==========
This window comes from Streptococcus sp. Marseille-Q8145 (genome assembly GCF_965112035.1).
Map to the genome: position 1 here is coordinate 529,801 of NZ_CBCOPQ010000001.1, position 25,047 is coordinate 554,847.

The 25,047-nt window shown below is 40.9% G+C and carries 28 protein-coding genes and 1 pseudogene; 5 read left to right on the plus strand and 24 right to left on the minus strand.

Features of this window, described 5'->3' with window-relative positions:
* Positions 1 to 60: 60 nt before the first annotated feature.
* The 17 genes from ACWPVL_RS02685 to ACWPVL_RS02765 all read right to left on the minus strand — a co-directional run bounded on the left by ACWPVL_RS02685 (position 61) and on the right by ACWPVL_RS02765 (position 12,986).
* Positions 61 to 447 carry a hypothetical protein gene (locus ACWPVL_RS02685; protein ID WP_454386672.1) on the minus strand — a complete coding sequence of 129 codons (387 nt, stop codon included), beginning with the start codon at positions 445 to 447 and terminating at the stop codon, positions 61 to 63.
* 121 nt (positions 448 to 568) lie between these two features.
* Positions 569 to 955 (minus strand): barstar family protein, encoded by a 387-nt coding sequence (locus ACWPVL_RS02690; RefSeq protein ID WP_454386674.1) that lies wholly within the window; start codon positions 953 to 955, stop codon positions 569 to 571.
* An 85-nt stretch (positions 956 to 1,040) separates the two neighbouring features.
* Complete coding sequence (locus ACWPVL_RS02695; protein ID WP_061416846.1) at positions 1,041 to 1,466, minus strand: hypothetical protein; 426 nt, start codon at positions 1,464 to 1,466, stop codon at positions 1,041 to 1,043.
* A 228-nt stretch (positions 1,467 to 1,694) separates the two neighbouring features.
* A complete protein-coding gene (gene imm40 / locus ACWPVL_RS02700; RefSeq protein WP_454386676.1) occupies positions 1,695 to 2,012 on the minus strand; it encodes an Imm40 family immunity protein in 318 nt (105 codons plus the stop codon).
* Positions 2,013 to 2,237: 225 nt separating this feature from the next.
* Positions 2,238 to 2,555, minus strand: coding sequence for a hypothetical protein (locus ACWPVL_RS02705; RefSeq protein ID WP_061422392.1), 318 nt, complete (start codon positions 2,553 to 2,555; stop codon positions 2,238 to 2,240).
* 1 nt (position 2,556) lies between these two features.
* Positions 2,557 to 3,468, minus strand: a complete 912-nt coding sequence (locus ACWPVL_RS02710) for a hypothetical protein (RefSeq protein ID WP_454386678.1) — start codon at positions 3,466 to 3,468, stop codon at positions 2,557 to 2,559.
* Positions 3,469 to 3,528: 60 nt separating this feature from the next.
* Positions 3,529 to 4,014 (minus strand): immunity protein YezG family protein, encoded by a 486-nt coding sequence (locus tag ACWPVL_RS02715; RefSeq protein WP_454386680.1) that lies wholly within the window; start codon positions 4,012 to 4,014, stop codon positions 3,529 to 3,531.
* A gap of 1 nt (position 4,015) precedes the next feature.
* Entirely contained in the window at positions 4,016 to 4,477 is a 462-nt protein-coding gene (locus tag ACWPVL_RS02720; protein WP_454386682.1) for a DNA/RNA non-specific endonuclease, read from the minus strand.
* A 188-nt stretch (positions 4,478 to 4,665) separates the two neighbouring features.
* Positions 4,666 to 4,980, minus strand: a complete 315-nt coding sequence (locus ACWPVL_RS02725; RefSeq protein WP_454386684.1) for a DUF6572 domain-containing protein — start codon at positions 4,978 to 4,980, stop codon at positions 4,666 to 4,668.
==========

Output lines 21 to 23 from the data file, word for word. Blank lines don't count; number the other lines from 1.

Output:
* Entirely contained in the window at positions 4,016 to 4,477 is a 462-nt protein-coding gene (locus tag ACWPVL_RS02720; protein WP_454386682.1) for a DNA/RNA non-specific endonuclease, read from the minus strand.
* A 188-nt stretch (positions 4,478 to 4,665) separates the two neighbouring features.
* Positions 4,666 to 4,980, minus strand: a complete 315-nt coding sequence (locus ACWPVL_RS02725; RefSeq protein WP_454386684.1) for a DUF6572 domain-containing protein — start codon at positions 4,978 to 4,980, stop codon at positions 4,666 to 4,668.